Another surge in homeless families is expected in the District this winter, further complicating the city’s struggle to curtail an unprecedented spike in homelessness, according to a new report.

More than 820 homeless families are predicted to seek services when the temperature dips below freezing this year, a 16 percent increase from last year.

The prediction is part of the city’s “Winter Plan,” an annual road map for how the District will fulfill its legal obligation to shelter homeless people when the weather gets cold. The plan was approved Tuesday afternoon by a coalition of city leaders, social service agencies and advocates.

(Read: District says it did all it could in Relisha Rudd case)

The plan forecasts a troubling winter and recommends that the city act quickly to find more units and buildings to house homeless families. At this rate, the plan notes, every family shelter in the city will be fully occupied by December.

Being unable to find stable housing for those families could delay the planned shutdown of the dilapidated emergency shelter on the campus of D.C. General hospital and produce an even more chaotic winter for homeless families than the previous one.

Last winter, one of the coldest in history, the District struggled to keep up with the 723 homeless families who sought shelter services.

With D.C. General full, the city began sending families to motels and hotels along New York Avenue. Those filled up, too. Then families were moved to hotels in Maryland and to city recreation centers — two policies that were eventually swatted down.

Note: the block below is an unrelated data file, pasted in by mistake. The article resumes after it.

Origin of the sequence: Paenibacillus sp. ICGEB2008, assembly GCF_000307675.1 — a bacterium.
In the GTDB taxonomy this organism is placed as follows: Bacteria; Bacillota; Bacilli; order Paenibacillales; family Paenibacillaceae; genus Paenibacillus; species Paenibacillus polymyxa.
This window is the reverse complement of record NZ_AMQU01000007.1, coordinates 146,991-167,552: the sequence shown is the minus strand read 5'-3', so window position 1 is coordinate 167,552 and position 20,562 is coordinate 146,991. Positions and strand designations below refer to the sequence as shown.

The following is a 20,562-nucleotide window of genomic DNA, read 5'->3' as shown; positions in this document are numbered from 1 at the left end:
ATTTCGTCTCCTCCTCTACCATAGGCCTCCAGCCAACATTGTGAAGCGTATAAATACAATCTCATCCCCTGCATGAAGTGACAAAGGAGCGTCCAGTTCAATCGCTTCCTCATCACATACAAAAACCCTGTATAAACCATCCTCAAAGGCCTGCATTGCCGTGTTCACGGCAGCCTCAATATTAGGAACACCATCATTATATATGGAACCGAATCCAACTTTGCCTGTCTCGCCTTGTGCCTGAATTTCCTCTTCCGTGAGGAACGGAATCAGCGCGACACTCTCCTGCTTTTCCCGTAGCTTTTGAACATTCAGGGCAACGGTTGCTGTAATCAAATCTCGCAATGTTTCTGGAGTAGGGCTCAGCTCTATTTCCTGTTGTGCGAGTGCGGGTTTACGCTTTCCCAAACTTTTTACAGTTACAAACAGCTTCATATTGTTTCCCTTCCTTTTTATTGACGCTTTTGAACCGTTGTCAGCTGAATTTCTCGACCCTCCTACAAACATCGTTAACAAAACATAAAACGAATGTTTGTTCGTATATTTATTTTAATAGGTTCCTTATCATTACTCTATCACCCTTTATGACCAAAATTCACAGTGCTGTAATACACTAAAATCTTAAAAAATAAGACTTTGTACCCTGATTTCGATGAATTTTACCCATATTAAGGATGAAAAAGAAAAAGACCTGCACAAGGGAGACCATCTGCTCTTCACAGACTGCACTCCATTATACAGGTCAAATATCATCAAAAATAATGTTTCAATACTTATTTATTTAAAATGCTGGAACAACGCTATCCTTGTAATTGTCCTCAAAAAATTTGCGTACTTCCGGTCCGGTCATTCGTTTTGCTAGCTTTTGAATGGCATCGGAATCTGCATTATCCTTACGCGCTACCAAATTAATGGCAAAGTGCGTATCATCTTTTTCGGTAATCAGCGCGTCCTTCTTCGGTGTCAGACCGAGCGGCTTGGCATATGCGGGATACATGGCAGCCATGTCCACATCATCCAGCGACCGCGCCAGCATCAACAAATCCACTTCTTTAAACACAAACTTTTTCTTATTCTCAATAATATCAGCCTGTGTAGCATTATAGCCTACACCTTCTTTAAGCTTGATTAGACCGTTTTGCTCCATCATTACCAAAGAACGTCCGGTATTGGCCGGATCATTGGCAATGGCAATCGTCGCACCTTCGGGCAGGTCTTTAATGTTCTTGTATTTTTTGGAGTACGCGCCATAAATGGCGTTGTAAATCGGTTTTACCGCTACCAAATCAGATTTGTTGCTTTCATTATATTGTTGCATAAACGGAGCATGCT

Chapman Todd, a consultant who works on the Interagency Council on Homelessness, said the city began to experience problems when families stayed in shelters longer than expected, because of difficulties finding apartments they could afford.

“For a shelter system to work, families need to move out of it so more families can move in,” Todd said.

Since the winter, city officials have tried to speed up assessments for homeless families while identifying new units and buildings to house them.

About 56 families are exiting the shelter system each month, said Kristy Greenwalt, the homelessness council’s executive director.

Shutting down D.C. General — the stated goal of city officials after the disappearance in March of 8-year-old shelter resident Relisha Rudd — would call for a rate of 100 exits per month, according to Kate Coventry, a policy analyst at the DC Fiscal Policy Institute.

At Tuesday’s meeting, the city’s family services director, Michele Williams, said the District is more prepared than it was last year to deal with the increase in homelessness. The city has tried to improve coordination between social service agencies and has held more housing fairs to assist at-risk families.

The goal is to increase the number of families enlisted in the Rapid Re-Housing program, in which the city pays the rent of individuals for up to a year to help them get back on their feet. Putting more families into the program was supposed to significantly cut costs for homeless services while improving quality of life for children by keeping them out of shelters.

But the difficulty in reaching that goal became clear this summer. The city fell short of its first benchmark — to “identify and lease” 500 units for homeless families by early July. Progress slowed, officials said, because the city had difficulty finding affordable units for families, as well as persuading families to take a chance on a program that doesn’t provide permanent housing.

Meanwhile, the Council on Homelessness charted 26 percent more families seeking services this summer than last.

Experts say the District’s increase in homelessness is a result of rising rents and a shortage of housing options for low-income and middle-class residents. Studies have estimated that it would take three minimum-wage jobs to afford the average two-bedroom apartment in the District.

“We face an enormous challenge,” said Scott McNeilly, a staff lawyer at the Washington Legal Clinic for the Homeless and a member of the council. “And if we don’t rise to the challenge, there could be catastrophic consequences.”